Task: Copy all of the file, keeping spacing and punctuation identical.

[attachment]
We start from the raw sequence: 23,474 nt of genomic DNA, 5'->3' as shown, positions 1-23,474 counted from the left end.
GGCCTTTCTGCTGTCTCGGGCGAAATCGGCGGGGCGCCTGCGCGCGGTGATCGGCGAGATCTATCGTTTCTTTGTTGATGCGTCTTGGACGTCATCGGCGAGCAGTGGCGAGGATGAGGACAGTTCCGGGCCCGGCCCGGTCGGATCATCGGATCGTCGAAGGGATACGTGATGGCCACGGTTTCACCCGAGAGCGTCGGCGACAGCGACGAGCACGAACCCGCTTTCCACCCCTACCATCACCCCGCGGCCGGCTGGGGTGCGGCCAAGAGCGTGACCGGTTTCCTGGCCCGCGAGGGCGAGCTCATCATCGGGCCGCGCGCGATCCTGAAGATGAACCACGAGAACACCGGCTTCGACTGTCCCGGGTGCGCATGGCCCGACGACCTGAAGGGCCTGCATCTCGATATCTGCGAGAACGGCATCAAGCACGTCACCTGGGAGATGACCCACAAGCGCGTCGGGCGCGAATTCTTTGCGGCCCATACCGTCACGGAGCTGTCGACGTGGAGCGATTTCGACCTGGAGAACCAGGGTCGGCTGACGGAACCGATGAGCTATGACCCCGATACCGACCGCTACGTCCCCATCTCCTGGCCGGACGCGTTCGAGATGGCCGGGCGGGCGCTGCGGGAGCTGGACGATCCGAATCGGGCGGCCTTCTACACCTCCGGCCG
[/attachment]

We start from the raw sequence: 23,474 nt of genomic DNA, 5'->3' as shown, positions 1-23,474 counted from the left end.
GGCCTTTCTGCTGTCTCGGGCGAAATCGGCGGGGCGCCTGCGCGCGGTGATCGGCGAGATCTATCGTTTCTTTGTTGATGCGTCTTGGACGTCATCGGCGAGCAGTGGCGAGGATGAGGACAGTTCCGGGCCCGGCCCGGTCGGATCATCGGATCGTCGAAGGGATACGTGATGGCCACGGTTTCACCCGAGAGCGTCGGCGACAGCGACGAGCACGAACCCGCTTTCCACCCCTACCATCACCCCGCGGCCGGCTGGGGTGCGGCCAAGAGCGTGACCGGTTTCCTGGCCCGCGAGGGCGAGCTCATCATCGGGCCGCGCGCGATCCTGAAGATGAACCACGAGAACACCGGCTTCGACTGTCCCGGGTGCGCATGGCCCGACGACCTGAAGGGCCTGCATCTCGATATCTGCGAGAACGGCATCAAGCACGTCACCTGGGAGATGACCCACAAGCGCGTCGGGCGCGAATTCTTTGCGGCCCATACCGTCACGGAGCTGTCGACGTGGAGCGATTTCGACCTGGAGAACCAGGGTCGGCTGACGGAACCGATGAGCTATGACCCCGATACCGACCGCTACGTCCCCATCTCCTGGCCGGACGCGTTCGAGATGGCCGGGCGGGCGCTGCGGGAGCTGGACGATCCGAATCGGGCGGCCTTCTACACCTCCGGCCG